Photo Credit: Xin Hua News
Chinese indexes officially proved to be the best performing indexes in the first three months of the year. The Shanghai Composite Index soared more than 30%, beating out every other stock market and out-pacing the S&P500 by more than 44%.
Chinese Stocks Will Lead Recovery
As is always the case, the best capitalized and least indebted countries, companies and individuals have the best financial futures. In this case, China, which leveraged a trillion dollar foreign reserves holdings fund into a gigantic stimulus package that will never need to be repaid, is in a fine position to rebound the most effectively.
The Tailwinds Behind the Sail
It was almost favorable for the Chinese market to have contracted long before the rest of the world’s stock markets. The beginning of the end for the China bubble was in 2006, long before the other indices were even thinking about tanking. The Chinese market was set to recover, at least technically, just as the remaining stock markets of the world were ready to drag it lower. Perhaps the strength of the recovery is due to the extended dip that the Chinese markets experienced before anyone else.
Prime Positioning with ETFs
Luckily for US investors, there are plenty of opportunities to invest in the Chinese stock market. There are exchange-traded funds for basic indices, as well as managed, low fee funds that provide mutual fund-like investment strategies. Right now, there isn’t a single index as hot as the Shanghai Composite. Most Chinese indices are showing negative returns for 2009, losing roughly 1-2% after the first few months. Even though that is a negative return, it’s still far better than any other market you’ll find around the world. What is important is not only growing your money, but also protecting it against inflation, as a gain of 10% is nothing should the rest of the world gain 15%.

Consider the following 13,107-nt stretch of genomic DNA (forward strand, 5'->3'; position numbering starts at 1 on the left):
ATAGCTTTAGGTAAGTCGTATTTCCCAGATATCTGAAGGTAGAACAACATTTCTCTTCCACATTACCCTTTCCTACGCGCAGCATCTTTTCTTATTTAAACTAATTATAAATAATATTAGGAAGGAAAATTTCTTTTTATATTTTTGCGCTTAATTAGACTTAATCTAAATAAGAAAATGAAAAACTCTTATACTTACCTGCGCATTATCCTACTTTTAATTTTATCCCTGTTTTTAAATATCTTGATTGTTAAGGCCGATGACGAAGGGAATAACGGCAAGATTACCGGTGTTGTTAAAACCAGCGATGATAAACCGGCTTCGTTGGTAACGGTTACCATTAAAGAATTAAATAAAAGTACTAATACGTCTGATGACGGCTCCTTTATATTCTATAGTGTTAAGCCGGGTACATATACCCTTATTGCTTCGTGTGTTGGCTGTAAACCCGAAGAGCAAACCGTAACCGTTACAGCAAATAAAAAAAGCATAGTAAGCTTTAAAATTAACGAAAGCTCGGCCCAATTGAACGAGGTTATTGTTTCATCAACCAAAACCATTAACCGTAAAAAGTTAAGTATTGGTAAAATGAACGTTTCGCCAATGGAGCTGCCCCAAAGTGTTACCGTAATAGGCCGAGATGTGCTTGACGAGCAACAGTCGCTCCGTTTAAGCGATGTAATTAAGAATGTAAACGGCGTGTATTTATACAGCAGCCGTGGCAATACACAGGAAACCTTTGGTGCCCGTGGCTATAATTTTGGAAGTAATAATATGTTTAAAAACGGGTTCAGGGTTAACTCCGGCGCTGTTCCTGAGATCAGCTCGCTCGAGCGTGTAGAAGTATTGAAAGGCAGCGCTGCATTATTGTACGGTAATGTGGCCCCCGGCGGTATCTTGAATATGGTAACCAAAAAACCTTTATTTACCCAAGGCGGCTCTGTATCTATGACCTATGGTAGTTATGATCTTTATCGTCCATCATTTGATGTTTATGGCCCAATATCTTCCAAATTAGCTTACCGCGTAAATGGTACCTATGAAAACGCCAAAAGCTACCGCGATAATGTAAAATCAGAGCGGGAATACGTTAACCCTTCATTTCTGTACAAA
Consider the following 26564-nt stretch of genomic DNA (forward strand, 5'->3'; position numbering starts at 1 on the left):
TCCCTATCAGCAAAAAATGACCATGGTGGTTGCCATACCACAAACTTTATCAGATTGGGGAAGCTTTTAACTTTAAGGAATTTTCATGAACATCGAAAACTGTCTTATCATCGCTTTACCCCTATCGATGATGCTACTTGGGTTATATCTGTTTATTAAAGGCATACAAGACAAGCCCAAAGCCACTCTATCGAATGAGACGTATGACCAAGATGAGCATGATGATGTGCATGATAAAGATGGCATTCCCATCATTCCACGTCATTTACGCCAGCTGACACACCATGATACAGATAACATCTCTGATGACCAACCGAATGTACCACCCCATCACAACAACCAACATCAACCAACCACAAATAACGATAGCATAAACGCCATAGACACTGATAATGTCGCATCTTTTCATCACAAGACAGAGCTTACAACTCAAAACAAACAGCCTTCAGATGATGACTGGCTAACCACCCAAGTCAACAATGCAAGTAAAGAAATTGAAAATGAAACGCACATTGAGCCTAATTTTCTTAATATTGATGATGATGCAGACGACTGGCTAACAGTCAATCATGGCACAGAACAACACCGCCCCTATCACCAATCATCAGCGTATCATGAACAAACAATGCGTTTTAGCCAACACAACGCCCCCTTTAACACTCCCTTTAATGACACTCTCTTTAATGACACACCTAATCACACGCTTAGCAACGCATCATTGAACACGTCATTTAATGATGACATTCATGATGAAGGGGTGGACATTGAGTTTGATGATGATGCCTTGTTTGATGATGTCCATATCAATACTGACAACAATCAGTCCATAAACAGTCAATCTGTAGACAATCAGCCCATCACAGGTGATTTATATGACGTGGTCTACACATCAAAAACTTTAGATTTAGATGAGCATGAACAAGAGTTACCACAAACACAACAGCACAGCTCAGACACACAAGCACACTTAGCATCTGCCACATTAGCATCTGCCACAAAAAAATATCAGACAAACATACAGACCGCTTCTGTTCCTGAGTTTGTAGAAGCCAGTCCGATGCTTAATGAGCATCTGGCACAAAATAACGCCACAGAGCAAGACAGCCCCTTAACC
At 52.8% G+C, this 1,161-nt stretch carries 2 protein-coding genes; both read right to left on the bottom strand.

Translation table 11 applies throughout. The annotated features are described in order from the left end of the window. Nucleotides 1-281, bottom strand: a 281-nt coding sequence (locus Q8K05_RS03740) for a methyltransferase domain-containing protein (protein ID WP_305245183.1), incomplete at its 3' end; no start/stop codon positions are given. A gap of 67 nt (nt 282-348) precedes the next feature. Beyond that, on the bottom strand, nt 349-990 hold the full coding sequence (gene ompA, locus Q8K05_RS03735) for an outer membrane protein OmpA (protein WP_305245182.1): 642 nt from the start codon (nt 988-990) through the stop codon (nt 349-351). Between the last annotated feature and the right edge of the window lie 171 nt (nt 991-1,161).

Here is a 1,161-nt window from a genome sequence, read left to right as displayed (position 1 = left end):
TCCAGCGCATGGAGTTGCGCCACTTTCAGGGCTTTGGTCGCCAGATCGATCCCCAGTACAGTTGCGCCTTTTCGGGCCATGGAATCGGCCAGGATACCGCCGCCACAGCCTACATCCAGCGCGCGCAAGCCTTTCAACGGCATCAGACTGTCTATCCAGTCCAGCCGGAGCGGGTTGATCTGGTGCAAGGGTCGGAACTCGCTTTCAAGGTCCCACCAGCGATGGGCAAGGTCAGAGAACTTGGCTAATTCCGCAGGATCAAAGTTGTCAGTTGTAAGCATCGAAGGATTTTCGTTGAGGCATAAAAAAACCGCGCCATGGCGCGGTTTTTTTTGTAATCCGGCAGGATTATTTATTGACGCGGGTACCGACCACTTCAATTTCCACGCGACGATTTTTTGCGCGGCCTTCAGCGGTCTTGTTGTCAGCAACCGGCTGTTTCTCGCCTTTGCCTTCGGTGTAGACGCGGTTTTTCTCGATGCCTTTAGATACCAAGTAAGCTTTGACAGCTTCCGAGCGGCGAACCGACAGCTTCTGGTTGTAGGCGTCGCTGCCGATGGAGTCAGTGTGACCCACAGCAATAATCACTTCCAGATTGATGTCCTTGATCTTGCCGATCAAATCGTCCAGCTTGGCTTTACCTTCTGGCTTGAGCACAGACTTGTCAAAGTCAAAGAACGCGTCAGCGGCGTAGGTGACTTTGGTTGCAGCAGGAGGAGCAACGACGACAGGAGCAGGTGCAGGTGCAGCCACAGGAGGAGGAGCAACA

Some ETF Picks
Morgan Stanley China A Share Fund (CAF) is a closed-end that is designed to track the Shanghai Composite Index. However, be wary that the fund is closed-end, and the fact that it trades at a hefty premium to the net asset value. This is one of the biggest risks when buying closed-end exchange-traded funds; you pay a premium that will never be recovered.
iShares FTSE/Xinhua China 25 Index (FXI) is another excellent option; it’s practically the Dow Jones of China, but this year has proved less than profitable with a negative 2%.
The Chinese banking and steel industries will perform well in the coming months out of the recovery. Chinese real estate is proving strong, and even with a worldwide weakness and demand for construction, metals are sure to rise with the growing economy.
Luckily for Chinese investors, there is a way to get simultaneous exposure to financials, which are hurting just as painfully as US stocks, and other sectors. Banking in China is split up in sectors, with some banks issuing small commercial and personal loans, while others specialize in loans for construction and industrial products. Obviously, the success of each industry plays heavy into the profitability of the bank, and as such, provides different levels of exposure to a multitude of investments.